Emanski flew to Chicago and picked up McGriff, who was in town to play the Cubs. Upon arriving at a Little League diamond near Wrigley Field, McGriff donned that blue Baseball World cap that has become so iconic, looked into the camera, and professed that he "was so impressed with the instructional videos by Coach Emanski that I've given them my full endorsement."
For baseball fans of a certain age, these words will live forever.
McGriff, who would not comment for this story, seems to have tired over the years of his long-lasting association with the immortal commercial, but there is little doubt that the association has worked out well for everyone involved. As McGriff's career was winding to a close, ESPN declared the 60-second spot as the No. 1 athlete commercial of all time.
"Y'all," a sheepish McGriff told the network, "are making Tom Emanski a very rich man."
* * *
Here's what happens when you set out to order the complete set of nine Baseball World instructional videos: After heading to BaseballWorld.com and entering your information into a web form that resembles a GeoCities page from 2002 — seriously, that's the copyright year at the bottom of the page — you input your name, shipping address, and credit-card information. Your DVDs (or VHS tapes, which are still available!) arrive at your home within two business days ... even though it's quite possible that both your first and last names will be misspelled on the address label, as mine were.
The DVD cases inside, buffered by crumpled-up two-day-old pages from the Orlando Sentinel, contain cover art that looks like something cobbled together by a teenager with rudimentary Photoshop skills. One casing has a stray period after an exclamation point. Another has a smudge of ghostly, random letters. Best of all, without a doubt, is the cover that promises a "thrilling bonus section" on the balk.
Then there are the videos themselves. Almost every tape contains some constant barrage of a cheesy saxophone/synth soundtrack intermixed with swipe effect graphics that bring to mind an old PowerPoint presentation from middle school. It's like the worst artifacts of cable-access DIY production packaged together in 50-minute increments.
The secret of the tapes, though, is that if you can get past the amateur production values and cover art misspellings, you can appreciate the actual content of the videos, which is, in a very real sense, timeless. The best practices for training a young team, the methods to perfecting a swing, the tips on bunting, catching, defense, and so forth are the same techniques that could be taught both today and 20 years from now. "His approach was not just philosophy and theory," says Shawn Pender. "It was, 'Hey, show me what you're talking about.' That's what the modern player wants now, too, but it was unique back then."
Instead of buying them straight from BaseballWorld.com — complete with testimonial proudly proclaiming "the future of baseball video instruction has arrived!" — you can go to any other number of popular shopping sites, like Amazon. You can also end up at the aptly named tom-emanski-baseball-videos.com, a site run for almost a decade by 44-year-old Chris Hungerford of Marshalltown, Iowa.
About 10 years ago, Hungerford registered the domain, started buying the videos direct from Emanski's sales assistant — the same person who will ship your purchase direct from BaseballWorld.com — and sold them for $20 each, undercutting Emanski's own site by a few bucks. Hungerford has also uploaded a couple of archived news articles about Emanski's past success, as well as some of the old commercials to his YouTube account. His site's stated mission is to "help baseball players and coaches become the best they can utilizing the success of Tom Emanski's techniques." And sell videos, of course.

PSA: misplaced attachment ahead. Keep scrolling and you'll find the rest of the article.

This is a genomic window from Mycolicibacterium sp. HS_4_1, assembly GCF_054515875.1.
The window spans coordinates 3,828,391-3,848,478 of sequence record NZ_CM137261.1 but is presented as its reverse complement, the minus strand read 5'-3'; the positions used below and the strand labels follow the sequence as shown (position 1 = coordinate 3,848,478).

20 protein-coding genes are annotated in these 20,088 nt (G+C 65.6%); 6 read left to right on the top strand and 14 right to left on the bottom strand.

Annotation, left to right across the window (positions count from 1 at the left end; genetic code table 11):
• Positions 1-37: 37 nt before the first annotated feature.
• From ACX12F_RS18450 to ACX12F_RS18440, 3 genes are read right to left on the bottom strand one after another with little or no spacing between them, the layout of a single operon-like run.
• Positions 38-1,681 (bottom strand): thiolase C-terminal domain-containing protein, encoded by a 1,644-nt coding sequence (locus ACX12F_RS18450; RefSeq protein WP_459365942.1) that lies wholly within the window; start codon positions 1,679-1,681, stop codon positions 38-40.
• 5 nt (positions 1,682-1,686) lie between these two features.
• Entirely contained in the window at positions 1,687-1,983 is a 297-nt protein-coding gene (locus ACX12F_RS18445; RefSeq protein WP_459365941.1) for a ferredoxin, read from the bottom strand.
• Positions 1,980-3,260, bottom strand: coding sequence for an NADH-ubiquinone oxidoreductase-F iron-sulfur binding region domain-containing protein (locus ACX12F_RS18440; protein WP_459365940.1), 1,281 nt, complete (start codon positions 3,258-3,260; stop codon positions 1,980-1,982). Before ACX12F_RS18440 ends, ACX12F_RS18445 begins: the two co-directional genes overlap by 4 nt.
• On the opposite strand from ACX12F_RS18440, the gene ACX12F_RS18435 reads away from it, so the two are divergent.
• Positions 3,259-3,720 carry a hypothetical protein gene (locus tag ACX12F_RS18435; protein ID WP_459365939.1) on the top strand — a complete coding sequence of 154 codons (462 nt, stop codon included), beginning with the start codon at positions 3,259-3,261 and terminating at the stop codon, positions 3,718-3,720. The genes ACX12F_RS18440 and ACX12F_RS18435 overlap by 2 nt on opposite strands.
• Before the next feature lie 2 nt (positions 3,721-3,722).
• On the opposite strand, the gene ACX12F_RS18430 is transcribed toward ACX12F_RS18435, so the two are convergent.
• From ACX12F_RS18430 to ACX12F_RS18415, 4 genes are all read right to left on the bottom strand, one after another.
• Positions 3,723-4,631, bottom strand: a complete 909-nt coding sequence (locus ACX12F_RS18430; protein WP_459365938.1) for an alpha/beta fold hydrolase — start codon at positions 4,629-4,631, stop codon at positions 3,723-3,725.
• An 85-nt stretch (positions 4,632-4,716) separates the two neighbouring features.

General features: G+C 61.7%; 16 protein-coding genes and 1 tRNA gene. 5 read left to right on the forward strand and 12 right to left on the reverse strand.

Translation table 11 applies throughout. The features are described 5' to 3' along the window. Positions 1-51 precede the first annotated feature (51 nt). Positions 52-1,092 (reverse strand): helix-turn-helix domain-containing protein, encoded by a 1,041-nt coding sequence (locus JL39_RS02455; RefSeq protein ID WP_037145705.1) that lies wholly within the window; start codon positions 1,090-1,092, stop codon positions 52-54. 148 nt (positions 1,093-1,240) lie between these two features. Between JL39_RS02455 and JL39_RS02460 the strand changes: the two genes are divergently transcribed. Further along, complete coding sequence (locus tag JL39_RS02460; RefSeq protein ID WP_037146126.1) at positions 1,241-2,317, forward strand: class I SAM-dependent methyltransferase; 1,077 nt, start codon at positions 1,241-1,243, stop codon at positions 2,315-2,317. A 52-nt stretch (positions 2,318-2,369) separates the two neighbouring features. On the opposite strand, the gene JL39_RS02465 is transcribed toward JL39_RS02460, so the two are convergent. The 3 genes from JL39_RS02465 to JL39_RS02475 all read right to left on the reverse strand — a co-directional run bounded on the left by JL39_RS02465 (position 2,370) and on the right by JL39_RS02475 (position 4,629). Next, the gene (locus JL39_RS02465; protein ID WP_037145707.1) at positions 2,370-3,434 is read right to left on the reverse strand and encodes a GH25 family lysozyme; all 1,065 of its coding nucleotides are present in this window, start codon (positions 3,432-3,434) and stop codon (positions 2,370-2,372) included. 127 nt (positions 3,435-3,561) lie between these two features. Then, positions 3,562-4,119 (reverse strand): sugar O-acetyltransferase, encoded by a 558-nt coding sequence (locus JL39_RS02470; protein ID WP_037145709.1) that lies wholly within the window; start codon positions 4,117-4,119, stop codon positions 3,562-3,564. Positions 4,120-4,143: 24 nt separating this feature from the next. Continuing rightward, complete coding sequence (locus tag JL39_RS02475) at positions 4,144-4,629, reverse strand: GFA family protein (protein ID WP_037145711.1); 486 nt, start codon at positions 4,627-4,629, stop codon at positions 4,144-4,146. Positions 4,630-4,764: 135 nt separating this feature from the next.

Hungerford got quite a shock six years ago when his office phone rang. Looking down at his caller ID, the name read TOM EMANSKI. Whoa, what does he want? Hungerford thought. Am I doing something wrong?
Actually, Emanski didn't want to discuss that price difference. He just wanted to thank Hungerford for selling the videos at all. The conversation lasted all of two minutes, and Hungerford has not spoken with Emanski since.
* * *
Fred McGriff is surely correct that nearly two decades of video sales — first through TV and radio and now solely through the internet — made Emanski a very wealthy man, but this perception has also led to some rather outlandish internet rumors.
According to one, the Internal Revenue Service investigated Emanski in 2003 for unpaid taxes and, in doing so, somehow disclosed his estimated net worth at around $75 million. There's no public record of such an investigation ever having taken place or been disclosed, and an IRS spokesman for the Florida office would say only that the agency is "not permitted to discuss a particular or specific taxpayer's tax matter or their taxes based on federal disclosure regulations and federal law."
Whatever small chance of veracity the IRS story holds, it's no match for the one that popped up on Emanski's original Wikipedia entry, that he'd retired to his private island hideaway off the coast of Aruba with only his two Spanish terriers as company. He probably finds that one particularly hilarious.
No, after Baseball World closed up shop and the camps stopped running about 10 years ago, Emanski did continue to sell the videos out of a dedicated nearby office space and stayed active with one of the few outside interests he cared to share with his friends: buying, selling, and flying small aircraft. He set up a company called PAE-One and sold (or, at the very least, tried to sell) several civil aircraft online from 2001 to 2003. These were no rinky-dink pondskippers: He listed a 1978 Piper Cheyenne II for $899,500 and a 1979 Cessna Ram 421 CW for $497,500. (Both prices were later marked down.)